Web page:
Co-living is not a new concept in Asia. What is new and more complex to co-living today is how it has evolved into an aspirational lifestyle and how it is attracting the young, old, and everyone in between.
A modest beginning
Before it became the hot trend it is today, co-living was an alternative real estate product that a few developers and investors brought to the market over a decade ago. It brought a relatively basic solution for issues such as young professionals’ long commutes in cities like Makati in Manila, or out-of-reach rental prices in prime cities like Hong Kong or Singapore. The fundamentals of co-living are simple and borrow from older real estate formats like university dorms or workers quarters: Relatively small private spaces with communal spaces, e.g shared kitchen, living and study rooms, laundry facilities, and even fitness areas.
Growing demand brings growing demands
In terms of aspirations, those who consider co-living spaces no longer see this alternative just as a matter of convenience or affordability. Instead, they expect deeper connections with the space. They demand space personality and curated interiors, often expect to co-live with residents that think alike, and more and more, they want to see their co-residences as communities, with opportunities for closer connections, knowledge sharing, etc. Thus the approach of real estate players is changing in at least two ways.
First, communal areas must be more than just functional. They are centres of interaction and their size, design and use become a critical decision criteria for those considering co-living products. With this change comes the need for property managers to move from being maintainers of physical space, to being “community catalysts” – there to initiate and nurture on-going two-way communication and more personalised relationships with and among tenants to foster a true community.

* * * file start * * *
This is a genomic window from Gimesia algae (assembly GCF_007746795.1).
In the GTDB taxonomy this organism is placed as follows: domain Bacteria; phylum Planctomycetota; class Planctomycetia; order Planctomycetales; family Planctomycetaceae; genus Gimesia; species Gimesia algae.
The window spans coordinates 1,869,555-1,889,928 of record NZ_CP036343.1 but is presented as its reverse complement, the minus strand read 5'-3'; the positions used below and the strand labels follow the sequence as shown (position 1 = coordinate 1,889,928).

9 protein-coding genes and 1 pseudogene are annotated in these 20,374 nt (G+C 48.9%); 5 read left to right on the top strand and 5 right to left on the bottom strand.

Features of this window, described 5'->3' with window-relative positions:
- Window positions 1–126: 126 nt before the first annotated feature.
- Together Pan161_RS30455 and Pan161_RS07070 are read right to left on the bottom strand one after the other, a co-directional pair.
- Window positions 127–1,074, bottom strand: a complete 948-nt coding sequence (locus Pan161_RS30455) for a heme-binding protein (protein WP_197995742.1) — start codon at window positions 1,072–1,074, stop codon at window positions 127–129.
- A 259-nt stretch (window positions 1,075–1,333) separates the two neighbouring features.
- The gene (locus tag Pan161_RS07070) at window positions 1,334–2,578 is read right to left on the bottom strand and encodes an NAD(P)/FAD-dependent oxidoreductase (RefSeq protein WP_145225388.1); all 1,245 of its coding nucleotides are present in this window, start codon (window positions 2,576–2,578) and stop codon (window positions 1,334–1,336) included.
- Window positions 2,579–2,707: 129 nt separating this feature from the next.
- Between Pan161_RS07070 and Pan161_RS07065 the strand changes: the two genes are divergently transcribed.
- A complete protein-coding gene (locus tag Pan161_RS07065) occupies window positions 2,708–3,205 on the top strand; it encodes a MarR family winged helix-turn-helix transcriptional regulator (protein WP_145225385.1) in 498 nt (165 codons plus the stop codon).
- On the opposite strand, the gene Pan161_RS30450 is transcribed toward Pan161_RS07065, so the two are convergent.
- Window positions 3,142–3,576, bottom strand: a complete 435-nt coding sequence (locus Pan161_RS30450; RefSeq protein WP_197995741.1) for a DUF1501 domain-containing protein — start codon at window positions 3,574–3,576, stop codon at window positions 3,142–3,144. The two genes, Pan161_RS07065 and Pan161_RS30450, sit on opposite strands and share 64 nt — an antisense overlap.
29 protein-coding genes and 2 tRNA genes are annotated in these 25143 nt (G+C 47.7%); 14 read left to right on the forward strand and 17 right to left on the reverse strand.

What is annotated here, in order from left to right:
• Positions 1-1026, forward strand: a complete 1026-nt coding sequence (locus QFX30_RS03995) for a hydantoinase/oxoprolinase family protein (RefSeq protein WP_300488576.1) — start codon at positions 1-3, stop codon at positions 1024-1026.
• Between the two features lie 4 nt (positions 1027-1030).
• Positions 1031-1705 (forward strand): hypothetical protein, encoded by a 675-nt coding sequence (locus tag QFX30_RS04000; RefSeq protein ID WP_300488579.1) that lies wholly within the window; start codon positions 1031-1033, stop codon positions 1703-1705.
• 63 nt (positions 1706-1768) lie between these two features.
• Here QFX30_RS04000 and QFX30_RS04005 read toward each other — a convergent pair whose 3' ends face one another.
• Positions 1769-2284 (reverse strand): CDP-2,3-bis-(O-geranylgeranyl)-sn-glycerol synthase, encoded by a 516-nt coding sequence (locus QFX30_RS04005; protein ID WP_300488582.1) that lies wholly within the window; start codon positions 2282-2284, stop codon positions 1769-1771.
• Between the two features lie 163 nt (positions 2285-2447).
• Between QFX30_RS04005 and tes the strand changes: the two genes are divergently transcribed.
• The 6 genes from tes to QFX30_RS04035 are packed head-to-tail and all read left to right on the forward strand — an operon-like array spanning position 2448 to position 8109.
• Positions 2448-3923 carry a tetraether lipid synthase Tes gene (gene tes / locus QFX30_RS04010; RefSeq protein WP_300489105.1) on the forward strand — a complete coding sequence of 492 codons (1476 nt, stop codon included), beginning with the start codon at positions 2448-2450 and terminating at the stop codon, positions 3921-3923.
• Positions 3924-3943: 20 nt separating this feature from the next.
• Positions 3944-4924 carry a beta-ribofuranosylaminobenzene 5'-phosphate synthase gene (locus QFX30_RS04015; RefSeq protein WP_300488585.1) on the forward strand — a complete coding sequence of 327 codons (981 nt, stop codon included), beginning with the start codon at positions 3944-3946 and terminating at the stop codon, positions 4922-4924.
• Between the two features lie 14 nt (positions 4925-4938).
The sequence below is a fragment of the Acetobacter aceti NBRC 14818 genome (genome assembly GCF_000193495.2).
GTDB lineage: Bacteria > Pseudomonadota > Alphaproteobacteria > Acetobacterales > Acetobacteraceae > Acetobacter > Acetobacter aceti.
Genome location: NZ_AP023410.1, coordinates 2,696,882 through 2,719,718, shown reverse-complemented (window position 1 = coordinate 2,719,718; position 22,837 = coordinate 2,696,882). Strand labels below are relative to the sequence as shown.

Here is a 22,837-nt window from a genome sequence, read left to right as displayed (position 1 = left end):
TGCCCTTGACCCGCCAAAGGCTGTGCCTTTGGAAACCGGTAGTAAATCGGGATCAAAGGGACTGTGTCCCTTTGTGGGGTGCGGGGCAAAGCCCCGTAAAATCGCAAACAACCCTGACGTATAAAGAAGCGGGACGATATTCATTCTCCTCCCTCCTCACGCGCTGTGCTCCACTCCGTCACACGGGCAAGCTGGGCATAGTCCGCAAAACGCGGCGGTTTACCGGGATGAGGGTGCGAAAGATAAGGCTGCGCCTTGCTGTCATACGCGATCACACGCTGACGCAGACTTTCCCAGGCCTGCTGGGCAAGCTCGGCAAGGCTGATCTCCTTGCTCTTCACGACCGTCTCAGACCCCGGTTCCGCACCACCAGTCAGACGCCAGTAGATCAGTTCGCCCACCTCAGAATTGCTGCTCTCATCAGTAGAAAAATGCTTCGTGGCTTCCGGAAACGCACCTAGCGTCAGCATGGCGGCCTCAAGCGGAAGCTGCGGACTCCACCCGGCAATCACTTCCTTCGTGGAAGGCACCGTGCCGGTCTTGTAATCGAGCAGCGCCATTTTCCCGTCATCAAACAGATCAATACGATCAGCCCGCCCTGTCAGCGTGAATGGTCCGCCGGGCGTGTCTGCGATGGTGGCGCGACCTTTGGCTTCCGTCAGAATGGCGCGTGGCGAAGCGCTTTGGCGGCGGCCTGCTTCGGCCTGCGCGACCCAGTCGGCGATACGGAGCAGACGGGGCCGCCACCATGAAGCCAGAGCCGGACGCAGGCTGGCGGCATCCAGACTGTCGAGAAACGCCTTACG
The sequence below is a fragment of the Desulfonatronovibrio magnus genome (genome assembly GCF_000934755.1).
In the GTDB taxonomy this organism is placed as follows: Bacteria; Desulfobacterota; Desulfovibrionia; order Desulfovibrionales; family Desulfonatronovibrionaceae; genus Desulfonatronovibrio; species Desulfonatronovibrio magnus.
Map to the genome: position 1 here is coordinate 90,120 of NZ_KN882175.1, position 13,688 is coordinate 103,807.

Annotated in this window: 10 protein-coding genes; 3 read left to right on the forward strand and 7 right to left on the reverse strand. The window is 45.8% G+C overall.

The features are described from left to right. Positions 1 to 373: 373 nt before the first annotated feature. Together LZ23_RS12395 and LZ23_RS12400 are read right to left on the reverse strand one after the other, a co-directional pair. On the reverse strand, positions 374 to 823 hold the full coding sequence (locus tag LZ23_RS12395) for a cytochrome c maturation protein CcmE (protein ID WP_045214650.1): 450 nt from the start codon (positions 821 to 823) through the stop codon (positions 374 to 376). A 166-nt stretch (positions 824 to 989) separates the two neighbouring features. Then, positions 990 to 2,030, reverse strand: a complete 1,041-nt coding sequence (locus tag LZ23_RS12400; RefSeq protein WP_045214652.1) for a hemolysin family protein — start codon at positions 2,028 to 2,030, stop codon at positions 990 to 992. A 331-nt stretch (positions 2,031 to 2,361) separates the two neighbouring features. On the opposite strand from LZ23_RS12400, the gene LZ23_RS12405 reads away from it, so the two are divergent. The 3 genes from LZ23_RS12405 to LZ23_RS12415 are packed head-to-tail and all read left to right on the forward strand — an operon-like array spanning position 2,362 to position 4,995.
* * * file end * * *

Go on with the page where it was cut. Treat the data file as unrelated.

It is worth noting that this is different than the idea of “community manager”. Because if we talk about true communities, efforts to control the interactions and experiences within them end up being a superficial, short-term approach to co-living that eventually underwhelms residents.
Wider interest, targeted appeal
Second, the changing demand means that co-living can (and must) be created and branded to target multiple age groups and “types” of residents. Today we are flooded with “premium” and “affordable luxury” products for young millennials. But developers are slowly realising the opportunities behind other groups and market segments: Affordable co-living, luxury, senior co-living (with facilities and services appropriate to their physical needs), cross-generational co-living and creative co-living clusters, to name a few.
And new sub-segmentation is being developed on an on-going basis as more and more real estate players move into this product space. This increased competition has put new demands on developers and investors to create sharper brands, tell compelling stories and build hardware that truly aligns with these new promises. Simply picking nice designer furniture is no longer enough.
Disrupting the disruptor (and beyond)
Finally, we can’t ignore the effects of co-living in the wider market. Co-living has started to reshape the short/mid-term lease markets, taking share from Airbnb, serviced apartments and hotel residences, and will definitely influence neighbourhood dynamics – the mix of retail service facilities, F&B and services that meet the needs of these properties.
Here is a pick of interesting and diverse co-living alternatives in the region: The Nate in Hong Kong, Cohost in China, Puls in Philippines, Livit Spaces in Indonesia, Sun City Kobe in Japan and Hmlet in Singapore.